‘It’s good hearing English spoken,’ Mr Tench said. ‘Now you learnt yours in the States?’

The man agreed. He wasn’t very garrulous.

‘Ah, what wouldn’t I give,’ Mr Tench said, ‘to be there now.’ He said in a low anxious voice, ‘You don’t happen, do you, to have a drink in that case of yours? Some of you people back there—I’ve known one or two—a little for medical purposes.’

‘Only medicine,’ the man said.

‘You a doctor?’

The bloodshot eyes looked slyly out of their corners at Mr Tench. ‘You would call me perhaps a—quack?’

‘Patent medicines? Live and let live,’ Mr Tench said.

‘Are you sailing?’

‘No, I came down here for— … oh well, it doesn’t matter anyway.’ He put his hand on his stomach and said, ‘You haven’t got any medicine, have you, for—oh hell. I don’t know what. It’s just this bloody land. You can’t cure me of that. No one can.’

‘You want to go home?’

‘Home,’ Mr Tench said, ‘my home’s here. Did you see what the peso stands at in Mexico City? Four to the dollar. Four. O God. Ora pro nobis.’

‘Are you a Catholic?’

‘No, no. Just an expression. I don’t believe in anything like that.’ He said irrelevantly, ‘It’s too hot anyway.’

‘I think I must find somewhere to sit.’

‘Come up to my place,’ Mr Tench said. ‘I’ve got a spare hammock. The boat won’t leave for hours—if you want to watch it go.’

The stranger said, ‘I was expecting to see someone. The name was Lopez.’

‘Oh, they shot him weeks ago,’ Mr Tench said.


‘You know how it is round here. Friend of yours?’

‘No, no,’ the man protested hurriedly. ‘Just a friend of a friend.’

‘Well, that’s how it is,’ Mr Tench said. He brought up his bile again and spat it out into the hard sunlight. ‘They say he used to help … oh, undesirables … well, to get out. His girl’s living with the Chief of Police now.’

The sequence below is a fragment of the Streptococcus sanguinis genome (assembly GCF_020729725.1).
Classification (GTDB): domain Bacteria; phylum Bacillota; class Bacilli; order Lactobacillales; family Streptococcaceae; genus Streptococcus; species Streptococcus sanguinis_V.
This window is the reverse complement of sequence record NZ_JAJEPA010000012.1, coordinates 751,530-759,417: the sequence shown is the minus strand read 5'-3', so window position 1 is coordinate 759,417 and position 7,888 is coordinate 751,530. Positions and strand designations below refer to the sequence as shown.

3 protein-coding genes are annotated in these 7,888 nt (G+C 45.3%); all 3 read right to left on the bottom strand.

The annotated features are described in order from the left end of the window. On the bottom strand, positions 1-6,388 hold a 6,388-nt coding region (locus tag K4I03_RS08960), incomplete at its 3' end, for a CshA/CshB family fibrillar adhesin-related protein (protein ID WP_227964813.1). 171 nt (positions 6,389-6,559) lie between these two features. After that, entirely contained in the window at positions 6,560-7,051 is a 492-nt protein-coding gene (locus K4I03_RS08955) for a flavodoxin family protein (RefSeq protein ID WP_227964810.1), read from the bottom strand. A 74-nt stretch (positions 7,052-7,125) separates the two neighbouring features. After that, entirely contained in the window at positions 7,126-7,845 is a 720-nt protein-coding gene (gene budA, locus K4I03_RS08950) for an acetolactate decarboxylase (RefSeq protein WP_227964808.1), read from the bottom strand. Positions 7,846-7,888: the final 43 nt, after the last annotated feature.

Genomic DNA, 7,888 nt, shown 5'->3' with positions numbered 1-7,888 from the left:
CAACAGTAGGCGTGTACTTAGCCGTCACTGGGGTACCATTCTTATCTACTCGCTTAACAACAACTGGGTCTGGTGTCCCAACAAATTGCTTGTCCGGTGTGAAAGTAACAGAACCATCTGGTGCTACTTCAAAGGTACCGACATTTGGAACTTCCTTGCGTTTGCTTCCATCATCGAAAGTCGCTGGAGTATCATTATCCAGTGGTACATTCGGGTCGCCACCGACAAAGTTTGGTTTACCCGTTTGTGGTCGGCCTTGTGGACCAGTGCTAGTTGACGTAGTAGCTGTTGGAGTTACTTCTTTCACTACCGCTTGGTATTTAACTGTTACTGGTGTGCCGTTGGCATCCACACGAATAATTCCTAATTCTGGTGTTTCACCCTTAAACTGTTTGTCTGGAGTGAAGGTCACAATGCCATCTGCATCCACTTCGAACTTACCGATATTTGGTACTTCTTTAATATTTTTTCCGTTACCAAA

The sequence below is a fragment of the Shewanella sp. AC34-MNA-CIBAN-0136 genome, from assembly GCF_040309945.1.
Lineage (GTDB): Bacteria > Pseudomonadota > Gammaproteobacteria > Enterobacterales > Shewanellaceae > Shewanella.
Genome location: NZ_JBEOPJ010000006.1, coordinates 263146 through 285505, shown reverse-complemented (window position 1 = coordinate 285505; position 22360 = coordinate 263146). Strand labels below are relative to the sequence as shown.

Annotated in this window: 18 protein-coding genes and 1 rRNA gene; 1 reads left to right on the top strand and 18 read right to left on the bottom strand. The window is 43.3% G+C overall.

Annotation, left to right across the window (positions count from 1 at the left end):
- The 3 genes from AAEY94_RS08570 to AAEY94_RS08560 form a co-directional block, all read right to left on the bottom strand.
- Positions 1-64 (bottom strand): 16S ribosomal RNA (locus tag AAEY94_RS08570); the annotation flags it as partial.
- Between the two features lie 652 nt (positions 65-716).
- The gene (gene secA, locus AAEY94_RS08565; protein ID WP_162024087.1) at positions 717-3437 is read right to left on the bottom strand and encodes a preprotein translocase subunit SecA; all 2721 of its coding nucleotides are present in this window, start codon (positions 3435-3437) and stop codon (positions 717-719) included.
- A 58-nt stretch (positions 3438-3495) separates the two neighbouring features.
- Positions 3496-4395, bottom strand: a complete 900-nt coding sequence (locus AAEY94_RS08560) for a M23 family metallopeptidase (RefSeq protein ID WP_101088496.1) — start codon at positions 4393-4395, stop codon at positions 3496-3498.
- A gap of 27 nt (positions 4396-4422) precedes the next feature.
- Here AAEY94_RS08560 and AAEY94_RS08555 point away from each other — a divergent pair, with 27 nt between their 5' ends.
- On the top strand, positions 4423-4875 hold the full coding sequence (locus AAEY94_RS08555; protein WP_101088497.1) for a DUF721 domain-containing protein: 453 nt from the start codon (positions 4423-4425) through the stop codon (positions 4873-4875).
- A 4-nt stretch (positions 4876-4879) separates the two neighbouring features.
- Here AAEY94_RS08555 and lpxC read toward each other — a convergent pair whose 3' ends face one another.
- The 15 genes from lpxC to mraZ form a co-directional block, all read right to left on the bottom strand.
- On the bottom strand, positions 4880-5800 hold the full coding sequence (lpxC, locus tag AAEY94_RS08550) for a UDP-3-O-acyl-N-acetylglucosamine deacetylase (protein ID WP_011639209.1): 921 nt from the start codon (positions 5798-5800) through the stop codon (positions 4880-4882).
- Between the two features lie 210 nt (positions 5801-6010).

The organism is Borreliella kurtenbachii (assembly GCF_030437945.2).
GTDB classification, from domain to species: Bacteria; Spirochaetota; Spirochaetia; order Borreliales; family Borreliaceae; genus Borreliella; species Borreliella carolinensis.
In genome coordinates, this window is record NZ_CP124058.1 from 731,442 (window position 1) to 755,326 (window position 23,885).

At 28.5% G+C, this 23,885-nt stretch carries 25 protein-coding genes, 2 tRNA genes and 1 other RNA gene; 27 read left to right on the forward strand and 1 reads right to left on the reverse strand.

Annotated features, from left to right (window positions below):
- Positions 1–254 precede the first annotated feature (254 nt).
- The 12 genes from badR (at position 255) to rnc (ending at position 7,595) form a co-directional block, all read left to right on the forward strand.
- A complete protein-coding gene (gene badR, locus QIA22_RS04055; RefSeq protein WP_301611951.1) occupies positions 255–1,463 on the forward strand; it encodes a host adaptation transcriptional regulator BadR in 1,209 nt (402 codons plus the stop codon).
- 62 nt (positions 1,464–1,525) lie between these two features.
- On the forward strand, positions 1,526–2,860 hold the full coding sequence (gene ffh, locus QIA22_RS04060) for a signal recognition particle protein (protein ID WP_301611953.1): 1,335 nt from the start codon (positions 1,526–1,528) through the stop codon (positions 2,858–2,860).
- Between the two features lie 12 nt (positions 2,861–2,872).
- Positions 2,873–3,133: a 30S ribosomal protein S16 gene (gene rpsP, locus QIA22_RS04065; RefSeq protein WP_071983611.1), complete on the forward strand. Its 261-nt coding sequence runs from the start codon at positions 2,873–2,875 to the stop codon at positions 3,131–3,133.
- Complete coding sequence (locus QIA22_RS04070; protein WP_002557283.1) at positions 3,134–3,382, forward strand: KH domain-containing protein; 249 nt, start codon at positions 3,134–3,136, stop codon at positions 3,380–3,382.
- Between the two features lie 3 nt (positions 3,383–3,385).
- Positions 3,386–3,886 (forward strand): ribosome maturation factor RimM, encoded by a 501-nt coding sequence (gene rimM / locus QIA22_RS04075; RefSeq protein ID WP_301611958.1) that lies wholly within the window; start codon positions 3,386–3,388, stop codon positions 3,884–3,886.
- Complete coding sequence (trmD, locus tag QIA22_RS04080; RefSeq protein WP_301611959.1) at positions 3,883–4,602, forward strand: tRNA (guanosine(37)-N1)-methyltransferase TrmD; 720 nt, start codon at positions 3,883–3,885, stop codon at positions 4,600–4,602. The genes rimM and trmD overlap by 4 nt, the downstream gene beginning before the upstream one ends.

‘His girl? Do you mean his daughter?’

‘He wasn’t married. I mean the girl he lived with.’ Mr Tench was momentarily surprised by an expression on the stranger’s face. He said again, ‘You know how it is.’ He looked across at the General Obregon. ‘She’s a pretty bit. Of course, in two years she’ll be like all the rest. Fat and stupid. O God, I’d like a drink. Ora pro nobis.’

‘I have a little brandy,’ the stranger said.

Mr Tench regarded him sharply. ‘Where?’

The hollow man put his hand to his hip—he might have been indicating the source of his odd nervous hilarity. Mr Tench seized his wrist. ‘Careful,’ he said. ‘Not here.’ He looked down the carpet of shadow: a sentry sat on an empty crate asleep beside his rifle. ‘Come to my place,’ Mr Tench said.

‘I meant,’ the little man said reluctantly, ‘just to see her go.’

‘Oh, it will be hours yet,’ Mr Tench assured him again.

‘Hours? Are you certain? It’s very hot in the sun.’

‘You’d better come home.’

Home: it was a phrase one used to mean four walls behind which one slept. There had never been a home. They moved across the little burnt plaza where the dead General grew green in the damp and the gaseosa stalls stood under the palms. Home lay like a picture postcard on a pile of other postcards: shuffle the pack and you had Nottingham, a Metroland birthplace, an interlude in Southend. Mr Tench’s father had been a dentist too—his first memory was finding a discarded cast in a wastepaper basket—the rough toothless gaping mouth of clay, like something dug up in Dorset—Neanderthal or Pithecanthropus. It had been his favourite toy: they tried to tempt him with Meccano, but fate had struck. There is always one moment in childhood when the door opens and lets the future in. The hot wet river-port and the vultures lay in the wastepaper basket, and he picked them out. We should be thankful we cannot see the horrors and degradations lying around our childhood, in cupboards and bookshelves, everywhere.